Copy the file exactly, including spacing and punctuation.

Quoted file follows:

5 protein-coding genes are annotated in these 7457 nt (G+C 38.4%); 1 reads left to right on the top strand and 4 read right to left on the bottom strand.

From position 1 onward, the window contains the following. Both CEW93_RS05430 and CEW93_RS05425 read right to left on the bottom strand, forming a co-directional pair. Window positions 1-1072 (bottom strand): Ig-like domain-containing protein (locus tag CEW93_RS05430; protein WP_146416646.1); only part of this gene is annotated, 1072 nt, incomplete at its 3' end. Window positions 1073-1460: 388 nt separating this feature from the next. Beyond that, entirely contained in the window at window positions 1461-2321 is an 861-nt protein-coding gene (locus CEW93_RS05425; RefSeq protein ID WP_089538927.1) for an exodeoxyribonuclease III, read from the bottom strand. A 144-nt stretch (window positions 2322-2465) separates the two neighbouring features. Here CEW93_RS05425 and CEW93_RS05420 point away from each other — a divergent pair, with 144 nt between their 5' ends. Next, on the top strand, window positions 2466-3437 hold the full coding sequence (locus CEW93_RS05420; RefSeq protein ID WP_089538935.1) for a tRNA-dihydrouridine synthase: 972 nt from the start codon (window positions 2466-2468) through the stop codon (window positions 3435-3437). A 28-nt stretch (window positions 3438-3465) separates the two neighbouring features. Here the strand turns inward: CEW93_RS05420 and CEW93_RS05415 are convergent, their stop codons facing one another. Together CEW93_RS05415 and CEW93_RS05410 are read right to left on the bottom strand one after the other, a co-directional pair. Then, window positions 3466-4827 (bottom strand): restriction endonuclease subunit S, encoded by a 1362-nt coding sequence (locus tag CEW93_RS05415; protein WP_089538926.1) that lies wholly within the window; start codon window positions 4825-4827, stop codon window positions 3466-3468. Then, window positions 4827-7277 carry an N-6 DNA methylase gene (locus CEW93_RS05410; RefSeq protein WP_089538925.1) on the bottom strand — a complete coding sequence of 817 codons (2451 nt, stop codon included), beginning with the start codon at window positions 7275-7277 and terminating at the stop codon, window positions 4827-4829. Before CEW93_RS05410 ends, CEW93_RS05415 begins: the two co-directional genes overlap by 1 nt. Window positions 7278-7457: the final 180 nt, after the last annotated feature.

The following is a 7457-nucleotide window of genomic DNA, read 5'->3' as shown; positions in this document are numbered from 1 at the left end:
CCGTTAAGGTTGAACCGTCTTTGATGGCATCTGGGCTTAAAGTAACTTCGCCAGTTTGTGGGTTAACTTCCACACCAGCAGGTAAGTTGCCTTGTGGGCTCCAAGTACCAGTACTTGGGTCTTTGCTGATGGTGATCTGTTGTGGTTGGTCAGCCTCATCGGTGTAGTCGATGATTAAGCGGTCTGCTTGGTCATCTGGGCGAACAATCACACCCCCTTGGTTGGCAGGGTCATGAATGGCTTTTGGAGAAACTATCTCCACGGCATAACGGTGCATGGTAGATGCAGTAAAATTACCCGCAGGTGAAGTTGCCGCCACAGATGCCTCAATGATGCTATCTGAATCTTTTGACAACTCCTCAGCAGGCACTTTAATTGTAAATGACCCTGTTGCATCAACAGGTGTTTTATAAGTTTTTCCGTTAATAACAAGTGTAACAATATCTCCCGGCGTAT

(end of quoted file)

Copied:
5 protein-coding genes are annotated in these 7457 nt (G+C 38.4%); 1 reads left to right on the top strand and 4 read right to left on the bottom strand.

From position 1 onward, the window contains the following. Both CEW93_RS05430 and CEW93_RS05425 read right to left on the bottom strand, forming a co-directional pair. Window positions 1-1072 (bottom strand): Ig-like domain-containing protein (locus tag CEW93_RS05430; protein WP_146416646.1); only part of this gene is annotated, 1072 nt, incomplete at its 3' end. Window positions 1073-1460: 388 nt separating this feature from the next. Beyond that, entirely contained in the window at window positions 1461-2321 is an 861-nt protein-coding gene (locus CEW93_RS05425; RefSeq protein ID WP_089538927.1) for an exodeoxyribonuclease III, read from the bottom strand. A 144-nt stretch (window positions 2322-2465) separates the two neighbouring features. Here CEW93_RS05425 and CEW93_RS05420 point away from each other — a divergent pair, with 144 nt between their 5' ends. Next, on the top strand, window positions 2466-3437 hold the full coding sequence (locus CEW93_RS05420; RefSeq protein ID WP_089538935.1) for a tRNA-dihydrouridine synthase: 972 nt from the start codon (window positions 2466-2468) through the stop codon (window positions 3435-3437). A 28-nt stretch (window positions 3438-3465) separates the two neighbouring features. Here the strand turns inward: CEW93_RS05420 and CEW93_RS05415 are convergent, their stop codons facing one another. Together CEW93_RS05415 and CEW93_RS05410 are read right to left on the bottom strand one after the other, a co-directional pair. Then, window positions 3466-4827 (bottom strand): restriction endonuclease subunit S, encoded by a 1362-nt coding sequence (locus tag CEW93_RS05415; protein WP_089538926.1) that lies wholly within the window; start codon window positions 4825-4827, stop codon window positions 3466-3468. Then, window positions 4827-7277 carry an N-6 DNA methylase gene (locus CEW93_RS05410; RefSeq protein WP_089538925.1) on the bottom strand — a complete coding sequence of 817 codons (2451 nt, stop codon included), beginning with the start codon at window positions 7275-7277 and terminating at the stop codon, window positions 4827-4829. Before CEW93_RS05410 ends, CEW93_RS05415 begins: the two co-directional genes overlap by 1 nt. Window positions 7278-7457: the final 180 nt, after the last annotated feature.

The following is a 7457-nucleotide window of genomic DNA, read 5'->3' as shown; positions in this document are numbered from 1 at the left end:
CCGTTAAGGTTGAACCGTCTTTGATGGCATCTGGGCTTAAAGTAACTTCGCCAGTTTGTGGGTTAACTTCCACACCAGCAGGTAAGTTGCCTTGTGGGCTCCAAGTACCAGTACTTGGGTCTTTGCTGATGGTGATCTGTTGTGGTTGGTCAGCCTCATCGGTGTAGTCGATGATTAAGCGGTCTGCTTGGTCATCTGGGCGAACAATCACACCCCCTTGGTTGGCAGGGTCATGAATGGCTTTTGGAGAAACTATCTCCACGGCATAACGGTGCATGGTAGATGCAGTAAAATTACCCGCAGGTGAAGTTGCCGCCACAGATGCCTCAATGATGCTATCTGAATCTTTTGACAACTCCTCAGCAGGCACTTTAATTGTAAATGACCCTGTTGCATCAACAGGTGTTTTATAAGTTTTTCCGTTAATAACAAGTGTAACAATATCTCCCGGCGTAT